Listen but Don′t Ask Question

Hawaiian Slack Key Guitar across the TransPacific

Book Pages: 336 Illustrations: 7 illustrations Published: December 2019

Author: Kevin Fellezs

Subjects
Cultural Studies, Music > Ethnomusicology, Native and Indigenous Studies

Performed on an acoustic steel-string guitar with open tunings and a finger-picking technique, Hawaiian slack key guitar music emerged in the mid-nineteenth century. Though performed on a non-Hawaiian instrument, it is widely considered to be an authentic Hawaiian tradition grounded in Hawaiian aesthetics and cultural values. In Listen But Don’t Ask Question Kevin Fellezs listens to Kanaka Maoli (Native Hawaiian) and non-Hawaiian slack key guitarists in Hawai‘i, California, and Japan, attentive to the ways in which notions of Kanaka Maoli belonging and authenticity are negotiated and articulated in all three locations. In Hawai‘i, slack key guitar functions as a sign of Kanaka Maoli cultural renewal, resilience, and resistance in the face of appropriation and occupation, while in Japan it nurtures a merged Japanese-Hawaiian artistic and cultural sensibility. For diasporic Hawaiians in California, it provides a way to claim Hawaiian identity. By demonstrating how slack key guitar is a site for the articulation of Hawaiian values, Fellezs illuminates how slack key guitarists are reconfiguring notions of Hawaiian belonging, aesthetics, and politics throughout the transPacific. 

Praise

“In addition to telling Hawaiian slack key guitar's remarkable history, Kevin Fellezs provides an excellent introduction to the political, social, and economic challenges endured by Hawaiians who live in a homeland dominated by people who have even appropriated the word ‘aloha’ to expedite material and cultural plunder. This book is a wonderful achievement and a significant intellectual feat.” — John W. Troutman, author of Kika Kila: How the Hawaiian Steel Guitar Changed the Sound of Modern Music

Listen but Don't Ask Question theorizes a ‘polycultural transPacific’ to highlight Kanaka Maoli (Native Hawaiians) as central participants in the cultural production of slack key guitar music while attending to the multiple lineages tradition. Kevin Fellezs illuminates the complications of cultural and material stewardship as they are bound up in the performance and perpetuation of the musical form, Hawaiian principles of reciprocity, cultural revival and the music industry, community and belonging, and aesthetics. This is bold, rich, and important work that is well researched, robustly conceptualized, and finely written.” — J. Kehaulani Kauanui, author of Paradoxes of Hawaiian Sovereignty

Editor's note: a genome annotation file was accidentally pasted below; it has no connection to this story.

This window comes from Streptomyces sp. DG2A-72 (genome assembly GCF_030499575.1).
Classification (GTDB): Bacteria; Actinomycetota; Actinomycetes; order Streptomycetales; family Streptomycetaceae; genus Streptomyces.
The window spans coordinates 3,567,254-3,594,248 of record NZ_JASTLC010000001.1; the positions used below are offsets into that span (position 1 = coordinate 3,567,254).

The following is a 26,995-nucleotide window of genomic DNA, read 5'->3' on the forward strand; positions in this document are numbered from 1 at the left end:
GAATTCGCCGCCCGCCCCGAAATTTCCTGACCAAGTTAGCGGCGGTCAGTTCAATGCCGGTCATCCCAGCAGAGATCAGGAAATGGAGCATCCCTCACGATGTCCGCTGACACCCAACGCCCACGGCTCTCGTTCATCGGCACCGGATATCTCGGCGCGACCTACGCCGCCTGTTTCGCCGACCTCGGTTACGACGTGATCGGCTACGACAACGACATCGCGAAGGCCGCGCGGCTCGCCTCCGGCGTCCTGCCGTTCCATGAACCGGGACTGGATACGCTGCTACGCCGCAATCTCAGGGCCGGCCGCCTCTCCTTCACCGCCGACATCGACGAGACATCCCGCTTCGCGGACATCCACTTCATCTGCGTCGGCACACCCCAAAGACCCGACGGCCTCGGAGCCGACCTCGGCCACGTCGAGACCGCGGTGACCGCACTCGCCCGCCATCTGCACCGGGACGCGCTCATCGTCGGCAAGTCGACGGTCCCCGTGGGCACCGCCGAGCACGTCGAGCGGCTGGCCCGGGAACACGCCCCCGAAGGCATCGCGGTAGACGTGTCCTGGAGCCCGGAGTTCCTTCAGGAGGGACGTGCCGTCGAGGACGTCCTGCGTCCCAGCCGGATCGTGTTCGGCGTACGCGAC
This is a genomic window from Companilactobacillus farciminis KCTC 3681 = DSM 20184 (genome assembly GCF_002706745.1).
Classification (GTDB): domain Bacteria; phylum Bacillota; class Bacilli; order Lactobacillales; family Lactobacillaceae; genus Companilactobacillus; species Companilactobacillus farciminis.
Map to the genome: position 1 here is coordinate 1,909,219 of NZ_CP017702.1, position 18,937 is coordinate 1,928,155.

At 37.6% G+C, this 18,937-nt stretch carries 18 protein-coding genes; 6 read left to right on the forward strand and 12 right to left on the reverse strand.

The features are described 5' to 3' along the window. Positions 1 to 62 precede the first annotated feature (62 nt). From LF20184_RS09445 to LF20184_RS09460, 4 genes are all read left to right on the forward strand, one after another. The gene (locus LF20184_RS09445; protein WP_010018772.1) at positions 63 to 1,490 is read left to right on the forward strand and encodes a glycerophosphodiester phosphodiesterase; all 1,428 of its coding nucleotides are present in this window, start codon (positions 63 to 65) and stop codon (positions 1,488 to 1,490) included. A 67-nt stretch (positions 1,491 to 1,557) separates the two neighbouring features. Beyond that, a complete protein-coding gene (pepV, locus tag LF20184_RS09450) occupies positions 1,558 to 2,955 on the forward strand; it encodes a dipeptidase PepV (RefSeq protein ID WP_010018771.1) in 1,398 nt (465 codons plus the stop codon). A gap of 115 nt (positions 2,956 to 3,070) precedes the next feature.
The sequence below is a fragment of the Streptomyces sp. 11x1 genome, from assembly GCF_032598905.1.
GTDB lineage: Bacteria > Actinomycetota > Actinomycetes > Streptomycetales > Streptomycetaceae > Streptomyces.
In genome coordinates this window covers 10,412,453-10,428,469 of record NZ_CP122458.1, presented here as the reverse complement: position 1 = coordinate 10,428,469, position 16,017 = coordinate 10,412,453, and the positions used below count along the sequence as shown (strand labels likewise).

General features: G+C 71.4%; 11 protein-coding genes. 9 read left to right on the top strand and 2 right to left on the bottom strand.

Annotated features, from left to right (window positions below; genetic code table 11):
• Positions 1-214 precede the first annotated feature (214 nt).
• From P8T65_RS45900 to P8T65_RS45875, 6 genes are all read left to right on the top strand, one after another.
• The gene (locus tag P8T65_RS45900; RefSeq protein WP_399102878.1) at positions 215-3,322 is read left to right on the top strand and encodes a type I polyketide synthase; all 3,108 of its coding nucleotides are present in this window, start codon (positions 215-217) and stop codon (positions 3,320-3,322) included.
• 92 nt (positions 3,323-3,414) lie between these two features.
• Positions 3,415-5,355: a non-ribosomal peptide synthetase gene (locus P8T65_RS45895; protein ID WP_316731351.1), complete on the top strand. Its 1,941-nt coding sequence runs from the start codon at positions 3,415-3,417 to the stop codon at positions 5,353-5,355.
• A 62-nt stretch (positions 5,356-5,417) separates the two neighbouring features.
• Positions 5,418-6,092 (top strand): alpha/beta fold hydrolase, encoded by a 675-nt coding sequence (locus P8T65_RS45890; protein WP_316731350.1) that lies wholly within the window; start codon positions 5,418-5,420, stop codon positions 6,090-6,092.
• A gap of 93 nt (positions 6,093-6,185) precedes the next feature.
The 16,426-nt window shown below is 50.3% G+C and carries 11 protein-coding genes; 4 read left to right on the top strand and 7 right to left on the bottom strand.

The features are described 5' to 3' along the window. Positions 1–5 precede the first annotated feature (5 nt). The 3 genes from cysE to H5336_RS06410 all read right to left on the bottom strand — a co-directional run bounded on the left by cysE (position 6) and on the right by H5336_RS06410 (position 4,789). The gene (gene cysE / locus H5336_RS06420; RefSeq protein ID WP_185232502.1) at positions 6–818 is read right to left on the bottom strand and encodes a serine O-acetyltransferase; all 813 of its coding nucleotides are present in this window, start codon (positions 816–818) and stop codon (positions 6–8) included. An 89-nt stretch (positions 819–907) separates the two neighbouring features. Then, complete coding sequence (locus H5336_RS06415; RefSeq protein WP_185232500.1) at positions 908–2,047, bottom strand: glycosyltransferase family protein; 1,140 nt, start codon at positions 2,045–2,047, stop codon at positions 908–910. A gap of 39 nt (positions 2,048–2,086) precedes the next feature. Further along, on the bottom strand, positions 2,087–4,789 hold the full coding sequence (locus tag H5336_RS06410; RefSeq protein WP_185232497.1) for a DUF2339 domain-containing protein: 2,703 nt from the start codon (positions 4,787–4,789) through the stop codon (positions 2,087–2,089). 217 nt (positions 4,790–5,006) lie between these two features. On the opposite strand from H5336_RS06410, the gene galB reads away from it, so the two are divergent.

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Price: $28.95

Open Access

Author/Editor Bios Back to Top

Kevin Fellezs is Associate Professor in the Music and African American and African Diaspora Studies departments at Columbia University and author of Birds of Fire: Jazz, Rock, Funk, and the Creation of Fusion, also published by Duke University Press.

Table of Contents Back to Top
Acknowledgments  ix
A Note on the Use of Hawaiian and Japanese Terms  xv
Introduction: Mapping the Polycultural TransPacific  1
1. Getting the "Right Hawaiian Feeling"  37
2. Taking Kuleana  70
3. The Aloha Affect  108
4. Sounding Out the Second Hawaiian Renaissance  145
5. 'Ohana and the Longing to Belong  183
6. Pono, A Balancing Act  219
Notes  253
Glossary  269
References  273
Index  311
Sales/Territorial Rights: World

Rights and licensing
Additional InformationBack to Top
Paper ISBN: 978-1-4780-0671-8 / Cloth ISBN: 978-1-4780-0599-5
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